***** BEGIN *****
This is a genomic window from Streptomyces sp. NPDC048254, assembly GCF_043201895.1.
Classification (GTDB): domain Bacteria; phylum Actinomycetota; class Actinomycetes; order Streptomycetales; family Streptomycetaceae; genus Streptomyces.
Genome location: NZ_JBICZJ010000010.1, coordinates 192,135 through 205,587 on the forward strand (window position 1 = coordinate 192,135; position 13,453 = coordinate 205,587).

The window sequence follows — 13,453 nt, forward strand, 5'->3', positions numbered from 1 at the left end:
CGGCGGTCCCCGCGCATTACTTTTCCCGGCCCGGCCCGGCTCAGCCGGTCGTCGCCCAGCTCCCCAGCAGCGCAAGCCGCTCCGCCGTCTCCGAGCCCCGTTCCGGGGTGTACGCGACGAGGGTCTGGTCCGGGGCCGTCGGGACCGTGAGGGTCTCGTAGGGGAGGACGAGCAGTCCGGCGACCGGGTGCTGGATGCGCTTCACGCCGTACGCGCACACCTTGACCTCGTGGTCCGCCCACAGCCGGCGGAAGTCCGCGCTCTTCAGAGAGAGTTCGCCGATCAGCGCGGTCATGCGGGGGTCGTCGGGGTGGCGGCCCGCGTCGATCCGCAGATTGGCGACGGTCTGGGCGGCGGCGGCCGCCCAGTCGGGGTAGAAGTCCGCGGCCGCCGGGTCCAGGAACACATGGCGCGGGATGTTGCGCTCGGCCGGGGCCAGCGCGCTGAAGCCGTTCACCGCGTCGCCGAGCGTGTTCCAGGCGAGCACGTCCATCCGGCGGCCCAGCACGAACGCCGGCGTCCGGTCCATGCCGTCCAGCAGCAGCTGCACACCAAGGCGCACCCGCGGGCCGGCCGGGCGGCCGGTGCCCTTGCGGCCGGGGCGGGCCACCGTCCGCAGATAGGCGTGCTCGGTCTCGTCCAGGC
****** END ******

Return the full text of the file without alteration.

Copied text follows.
This is a genomic window from Streptomyces sp. NPDC048254, assembly GCF_043201895.1.
Classification (GTDB): domain Bacteria; phylum Actinomycetota; class Actinomycetes; order Streptomycetales; family Streptomycetaceae; genus Streptomyces.
Genome location: NZ_JBICZJ010000010.1, coordinates 192,135 through 205,587 on the forward strand (window position 1 = coordinate 192,135; position 13,453 = coordinate 205,587).

The window sequence follows — 13,453 nt, forward strand, 5'->3', positions numbered from 1 at the left end:
CGGCGGTCCCCGCGCATTACTTTTCCCGGCCCGGCCCGGCTCAGCCGGTCGTCGCCCAGCTCCCCAGCAGCGCAAGCCGCTCCGCCGTCTCCGAGCCCCGTTCCGGGGTGTACGCGACGAGGGTCTGGTCCGGGGCCGTCGGGACCGTGAGGGTCTCGTAGGGGAGGACGAGCAGTCCGGCGACCGGGTGCTGGATGCGCTTCACGCCGTACGCGCACACCTTGACCTCGTGGTCCGCCCACAGCCGGCGGAAGTCCGCGCTCTTCAGAGAGAGTTCGCCGATCAGCGCGGTCATGCGGGGGTCGTCGGGGTGGCGGCCCGCGTCGATCCGCAGATTGGCGACGGTCTGGGCGGCGGCGGCCGCCCAGTCGGGGTAGAAGTCCGCGGCCGCCGGGTCCAGGAACACATGGCGCGGGATGTTGCGCTCGGCCGGGGCCAGCGCGCTGAAGCCGTTCACCGCGTCGCCGAGCGTGTTCCAGGCGAGCACGTCCATCCGGCGGCCCAGCACGAACGCCGGCGTCCGGTCCATGCCGTCCAGCAGCAGCTGCACACCAAGGCGCACCCGCGGGCCGGCCGGGCGGCCGGTGCCCTTGCGGCCGGGGCGGGCCACCGTCCGCAGATAGGCGTGCTCGGTCTCGTCCAGGC